John Fagan, Founder, Sync the City, Norwich

Please tell us a bit about Sync the City. How long has it been running for and what was the reason for setting it up?

Sync the City is a 54-hour event that brings together entrepreneurs, developers, business managers, marketing gurus, graphic artists, and students. The event starts with a 1 minute pitch-off, where anybody can pitch problems and solutions. The best ideas are taken forward and we form teams around those ideas. Those teams make that idea a reality in 54 hours. It’s based on the StartupWeekend format, which is like an episode of The Apprentice, followed by Dragons Den. We are lucky enough to have £4,000 of cash prizes available.

Its been running for 4 years now. We set it up because we wanted local companies, organisations and universities to come together and build something from nothing, for fun or profit! Put your money where your mouth is, and start shipping!

What happens after the event? Do any of the startups remain intact?

People smile with a warm glow for at least a week after the event! They cannot believe what they achieved. The biggest tangible outcome is people get jobs. What better job interview could you have? I often see the event appearing on graduate CV’s. We have a couple of companies (The SenLab Group & Prison Voicemail) that span out of the event by pivoting their initial idea.

What are the main skills which the event aims to foster?

Confidence and new attitude to embrace failure, with that uncomfortable feeling you get outside your comfort zone. An appreciation and understanding of all aspects of digital startup building (technical and commercial). Ability to work under severe pressure very close to people with different experiences, backgrounds and skill-sets.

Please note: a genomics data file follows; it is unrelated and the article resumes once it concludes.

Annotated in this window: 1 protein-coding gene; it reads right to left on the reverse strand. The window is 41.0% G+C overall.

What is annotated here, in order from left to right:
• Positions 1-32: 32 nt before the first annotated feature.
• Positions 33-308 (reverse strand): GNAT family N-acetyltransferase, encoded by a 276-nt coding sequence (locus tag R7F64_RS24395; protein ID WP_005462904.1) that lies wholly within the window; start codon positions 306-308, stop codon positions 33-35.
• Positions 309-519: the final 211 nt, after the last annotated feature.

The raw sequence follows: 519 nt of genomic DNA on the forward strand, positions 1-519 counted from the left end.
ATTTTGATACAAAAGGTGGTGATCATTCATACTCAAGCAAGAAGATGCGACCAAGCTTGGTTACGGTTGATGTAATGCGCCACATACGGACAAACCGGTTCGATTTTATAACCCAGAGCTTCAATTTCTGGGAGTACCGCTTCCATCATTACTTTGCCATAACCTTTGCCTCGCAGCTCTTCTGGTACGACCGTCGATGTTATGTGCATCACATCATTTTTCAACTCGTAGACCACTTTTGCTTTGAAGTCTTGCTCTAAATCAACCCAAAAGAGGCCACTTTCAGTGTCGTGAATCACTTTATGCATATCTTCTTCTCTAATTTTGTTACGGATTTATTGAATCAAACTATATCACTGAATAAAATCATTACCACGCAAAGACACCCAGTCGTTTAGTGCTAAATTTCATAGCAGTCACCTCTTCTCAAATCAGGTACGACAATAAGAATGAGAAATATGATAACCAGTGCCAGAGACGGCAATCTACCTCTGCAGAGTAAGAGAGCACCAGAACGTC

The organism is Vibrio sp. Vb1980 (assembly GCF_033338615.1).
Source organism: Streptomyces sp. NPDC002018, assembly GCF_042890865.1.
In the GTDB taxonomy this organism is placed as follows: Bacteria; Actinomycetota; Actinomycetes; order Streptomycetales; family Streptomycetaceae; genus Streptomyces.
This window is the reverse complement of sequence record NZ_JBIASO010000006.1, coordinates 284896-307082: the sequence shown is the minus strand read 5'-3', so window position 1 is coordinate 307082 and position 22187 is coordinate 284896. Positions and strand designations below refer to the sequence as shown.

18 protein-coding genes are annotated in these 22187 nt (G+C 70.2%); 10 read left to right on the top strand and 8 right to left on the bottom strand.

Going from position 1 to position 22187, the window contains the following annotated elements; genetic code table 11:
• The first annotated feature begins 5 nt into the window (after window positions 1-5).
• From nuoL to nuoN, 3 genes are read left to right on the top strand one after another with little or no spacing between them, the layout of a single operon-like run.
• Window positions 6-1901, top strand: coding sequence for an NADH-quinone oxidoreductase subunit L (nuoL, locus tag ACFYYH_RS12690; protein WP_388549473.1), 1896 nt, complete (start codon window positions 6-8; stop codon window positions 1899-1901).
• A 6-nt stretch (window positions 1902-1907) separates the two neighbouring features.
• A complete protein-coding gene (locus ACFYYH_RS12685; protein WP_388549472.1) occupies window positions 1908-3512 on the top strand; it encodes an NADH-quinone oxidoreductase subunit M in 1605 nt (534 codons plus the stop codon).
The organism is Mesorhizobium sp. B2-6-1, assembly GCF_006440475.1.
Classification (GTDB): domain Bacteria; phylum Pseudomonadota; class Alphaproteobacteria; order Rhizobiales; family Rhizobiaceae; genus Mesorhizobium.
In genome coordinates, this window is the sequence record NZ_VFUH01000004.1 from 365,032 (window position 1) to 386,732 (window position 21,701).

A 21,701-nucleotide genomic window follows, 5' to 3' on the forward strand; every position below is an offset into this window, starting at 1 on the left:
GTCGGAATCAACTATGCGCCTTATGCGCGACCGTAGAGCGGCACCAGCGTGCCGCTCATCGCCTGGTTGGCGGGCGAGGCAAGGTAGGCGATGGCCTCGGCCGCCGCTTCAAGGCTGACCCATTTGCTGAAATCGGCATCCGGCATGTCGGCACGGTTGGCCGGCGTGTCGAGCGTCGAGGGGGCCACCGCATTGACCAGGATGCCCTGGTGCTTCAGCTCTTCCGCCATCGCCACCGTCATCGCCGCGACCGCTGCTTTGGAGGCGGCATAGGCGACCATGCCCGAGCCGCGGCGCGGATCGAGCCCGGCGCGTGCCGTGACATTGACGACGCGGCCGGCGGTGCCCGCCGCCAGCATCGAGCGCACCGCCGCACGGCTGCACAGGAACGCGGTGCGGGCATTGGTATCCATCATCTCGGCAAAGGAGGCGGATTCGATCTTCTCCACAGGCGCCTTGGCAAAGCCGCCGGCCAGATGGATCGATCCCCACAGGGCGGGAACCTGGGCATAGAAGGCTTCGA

Who comes to the event and how do you ensure the teams have people with different skill sets eg. marketing vs technical, and how important is this mix to the success of the idea, build and pitch?

We get 50% students and 50% experienced professionals. We control the ticket sales to ensure we get the right mix of skills so we can get well balanced teams, with 50% on the technical and 50% on the commercial and marketing side. Controlling this is super important to us, so it can reflect reality as much as possible. We are not a hackathon, we want attendees to have more of a life experience.

What are your plans for Sync The City? How do you imagine these changing as the sector develops.

We are focusing on improving the quality of the event to further maximise the learning experience, which in turn helps the broader community when attendees return to their day jobs/classrooms or choose to build their own business.

We also want to attract more people outside our tech community, people with real problems working in local companies from “traditional” sectors like health, education, environment, agriculture and energy.